PWC poised to win Lloyds auditing deal
It is understood that the firm is recruiting heavily in preparation for the Lloyds-HBOS merger going through, leaving rival firm KPMG – which audits Bank of Scotland – with a big hole in its fee income.
The loss of Bank of Scotland would be a major blow for KPMG. Last year it brought in 6.8m in fees from auditing its accounts and carrying out related services such as advising on corporate transactions and compliance.
But PWC, which received an audit fee of 12m from Lloyds in 2007, is said to be planning ahead by hiring staff.
Neither KPMG nor PWC would comment on the speculation, though KPMG confirmed that it is carrying out a review of its tax and advisory division in Edinburgh which will lead to job cuts. A spokeswoman said there will be limited local redundancies because of the economic climate.
The merger between HBOS and Lloyds is expected to be approved by HBOS shareholders on Friday, assuming that a legal challenge fails. In the latest twist in the saga, a cross-party group of MSPs has accused the Business and Enterprise Secretary Lord Mandelson of trying to "bully" the Merger Action Group into dropping its attempts to have his decision to waive competition rules declared unlawful.
Lawyers acting for Lord Mandelson have threatened to sue MAG's six core members individually for legal costs unless they halt the action which is due to be heard by the Competition Appeal Tribunal tomorrow.
The ultimatum was delivered to MAG's lawyers on Friday afternoon, demanding they withdraw their appeal by 5pm the same day.
However, the MSPs – independent Margo MacDonald, Scottish Liberal Democrat leader Tavish Scott and the SNP's Alex Neil – urged MAG to stand firm.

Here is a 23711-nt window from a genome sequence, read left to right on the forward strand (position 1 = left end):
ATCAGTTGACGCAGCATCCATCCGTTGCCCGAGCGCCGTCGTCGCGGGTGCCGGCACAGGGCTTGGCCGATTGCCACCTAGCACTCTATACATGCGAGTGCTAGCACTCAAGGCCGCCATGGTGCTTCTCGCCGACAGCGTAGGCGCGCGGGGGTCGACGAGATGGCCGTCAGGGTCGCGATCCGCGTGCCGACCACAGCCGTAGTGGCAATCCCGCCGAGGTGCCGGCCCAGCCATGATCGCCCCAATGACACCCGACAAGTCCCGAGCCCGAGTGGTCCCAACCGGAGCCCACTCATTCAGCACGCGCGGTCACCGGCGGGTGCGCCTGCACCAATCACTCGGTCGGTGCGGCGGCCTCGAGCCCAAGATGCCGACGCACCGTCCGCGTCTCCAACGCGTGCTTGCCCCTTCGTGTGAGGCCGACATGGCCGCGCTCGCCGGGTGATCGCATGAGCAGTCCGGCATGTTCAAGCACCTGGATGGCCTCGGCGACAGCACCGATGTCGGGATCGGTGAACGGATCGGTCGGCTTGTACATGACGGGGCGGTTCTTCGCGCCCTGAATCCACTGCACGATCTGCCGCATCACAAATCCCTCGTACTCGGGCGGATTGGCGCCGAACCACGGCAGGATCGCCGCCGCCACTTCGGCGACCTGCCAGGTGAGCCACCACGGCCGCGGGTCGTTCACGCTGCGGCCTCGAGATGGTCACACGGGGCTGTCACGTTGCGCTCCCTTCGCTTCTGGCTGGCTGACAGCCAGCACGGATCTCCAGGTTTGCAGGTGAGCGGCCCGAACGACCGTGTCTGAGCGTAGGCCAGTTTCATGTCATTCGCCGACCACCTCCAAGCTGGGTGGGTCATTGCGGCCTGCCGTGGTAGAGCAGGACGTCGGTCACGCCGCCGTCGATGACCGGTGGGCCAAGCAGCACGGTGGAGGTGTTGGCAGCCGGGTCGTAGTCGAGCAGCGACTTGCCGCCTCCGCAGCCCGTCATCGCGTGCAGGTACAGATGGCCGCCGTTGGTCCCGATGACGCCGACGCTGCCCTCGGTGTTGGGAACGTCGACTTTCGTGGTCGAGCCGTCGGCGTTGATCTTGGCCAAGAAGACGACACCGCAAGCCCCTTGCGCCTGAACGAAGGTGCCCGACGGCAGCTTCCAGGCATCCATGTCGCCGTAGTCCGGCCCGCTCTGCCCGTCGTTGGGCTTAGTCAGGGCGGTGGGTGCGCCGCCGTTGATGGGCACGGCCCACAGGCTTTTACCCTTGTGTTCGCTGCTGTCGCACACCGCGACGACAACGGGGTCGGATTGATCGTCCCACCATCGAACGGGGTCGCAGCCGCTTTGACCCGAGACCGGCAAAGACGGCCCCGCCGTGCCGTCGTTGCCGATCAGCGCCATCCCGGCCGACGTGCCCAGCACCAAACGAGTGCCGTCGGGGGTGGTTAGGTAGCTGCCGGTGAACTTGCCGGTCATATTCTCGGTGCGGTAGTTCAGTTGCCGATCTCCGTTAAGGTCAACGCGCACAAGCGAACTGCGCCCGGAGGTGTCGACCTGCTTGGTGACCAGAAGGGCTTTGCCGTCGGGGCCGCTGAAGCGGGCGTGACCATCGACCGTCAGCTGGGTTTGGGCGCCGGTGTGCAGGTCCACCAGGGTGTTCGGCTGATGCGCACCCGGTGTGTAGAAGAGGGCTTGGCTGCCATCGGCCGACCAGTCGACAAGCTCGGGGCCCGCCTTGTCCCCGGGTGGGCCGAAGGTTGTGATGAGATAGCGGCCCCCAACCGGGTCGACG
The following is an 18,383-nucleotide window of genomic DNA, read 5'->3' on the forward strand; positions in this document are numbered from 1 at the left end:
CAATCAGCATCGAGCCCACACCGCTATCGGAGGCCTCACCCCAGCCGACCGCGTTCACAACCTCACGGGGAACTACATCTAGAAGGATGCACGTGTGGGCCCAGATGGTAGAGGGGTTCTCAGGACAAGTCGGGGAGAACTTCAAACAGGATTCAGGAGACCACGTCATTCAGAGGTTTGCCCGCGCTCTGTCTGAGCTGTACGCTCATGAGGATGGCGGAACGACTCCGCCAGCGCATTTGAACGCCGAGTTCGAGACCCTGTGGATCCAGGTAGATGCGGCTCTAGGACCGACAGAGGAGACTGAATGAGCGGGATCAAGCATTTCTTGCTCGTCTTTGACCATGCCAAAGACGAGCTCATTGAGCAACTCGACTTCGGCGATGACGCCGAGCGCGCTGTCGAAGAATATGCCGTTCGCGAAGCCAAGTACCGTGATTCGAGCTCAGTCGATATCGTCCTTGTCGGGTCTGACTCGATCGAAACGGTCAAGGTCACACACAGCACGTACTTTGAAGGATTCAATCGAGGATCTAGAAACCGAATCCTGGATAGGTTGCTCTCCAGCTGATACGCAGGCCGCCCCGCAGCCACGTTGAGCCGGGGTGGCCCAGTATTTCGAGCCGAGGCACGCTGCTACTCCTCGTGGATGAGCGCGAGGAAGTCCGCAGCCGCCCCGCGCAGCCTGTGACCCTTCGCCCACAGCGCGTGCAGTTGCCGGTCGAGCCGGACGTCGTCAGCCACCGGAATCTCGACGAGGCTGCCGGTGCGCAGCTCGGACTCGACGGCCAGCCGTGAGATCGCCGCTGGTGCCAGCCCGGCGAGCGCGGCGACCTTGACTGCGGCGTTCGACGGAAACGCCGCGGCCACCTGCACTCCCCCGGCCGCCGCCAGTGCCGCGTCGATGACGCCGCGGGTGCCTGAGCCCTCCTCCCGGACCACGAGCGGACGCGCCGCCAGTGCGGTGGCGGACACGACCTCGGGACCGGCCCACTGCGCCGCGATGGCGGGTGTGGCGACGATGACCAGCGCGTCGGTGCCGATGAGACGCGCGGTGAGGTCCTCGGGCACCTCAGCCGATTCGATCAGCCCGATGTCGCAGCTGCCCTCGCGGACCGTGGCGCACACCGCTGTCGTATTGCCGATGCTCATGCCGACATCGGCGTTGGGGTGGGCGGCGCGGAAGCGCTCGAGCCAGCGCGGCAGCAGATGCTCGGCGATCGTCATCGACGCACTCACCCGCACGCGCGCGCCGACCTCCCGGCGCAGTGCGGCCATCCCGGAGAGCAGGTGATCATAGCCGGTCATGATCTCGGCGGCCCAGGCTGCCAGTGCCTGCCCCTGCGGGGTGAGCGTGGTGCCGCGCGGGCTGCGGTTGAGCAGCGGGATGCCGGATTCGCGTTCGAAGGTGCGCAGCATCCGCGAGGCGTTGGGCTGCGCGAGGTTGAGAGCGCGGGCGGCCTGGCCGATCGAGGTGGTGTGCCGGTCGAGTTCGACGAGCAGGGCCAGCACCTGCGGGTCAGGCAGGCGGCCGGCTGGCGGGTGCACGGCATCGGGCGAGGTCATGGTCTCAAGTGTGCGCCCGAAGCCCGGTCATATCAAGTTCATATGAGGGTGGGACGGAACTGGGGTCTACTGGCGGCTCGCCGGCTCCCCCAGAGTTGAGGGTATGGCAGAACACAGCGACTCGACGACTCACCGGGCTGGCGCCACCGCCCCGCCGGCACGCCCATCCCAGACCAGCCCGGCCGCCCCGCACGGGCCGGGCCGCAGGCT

Neil on Friday tabled a motion in the Scottish Parliament calling on Lord Mandelson to refer the proposed merger to the Competition Commission as the Office of Fair Trading had recommended at the outset.
But sources close to the merger camp insist the deal will not be disrupted and is due to complete in January when Lloyds Banking Group will launch.
The audit account will be among the most eagerly sought after. A PWC spokeswoman would only say: "Despite the difficult economic conditions, we are continuing to invest and recruit in growth areas and take long-term investment decisions."
She said the firm is approaching graduate recruitment with a mood of "cautious optimism". It is not reducing the number of graduates it will hire this year, and across the UK it expects to take on approximately 1,000.
But PWC was last year criticised by the Liberal Democrats for making fees from advising Northern Rock on securitisation transactions and the raising of wholesale funding during 2006. These risky activities contributed to the bank's decline, which forced it to go cap in hand to the Bank of England.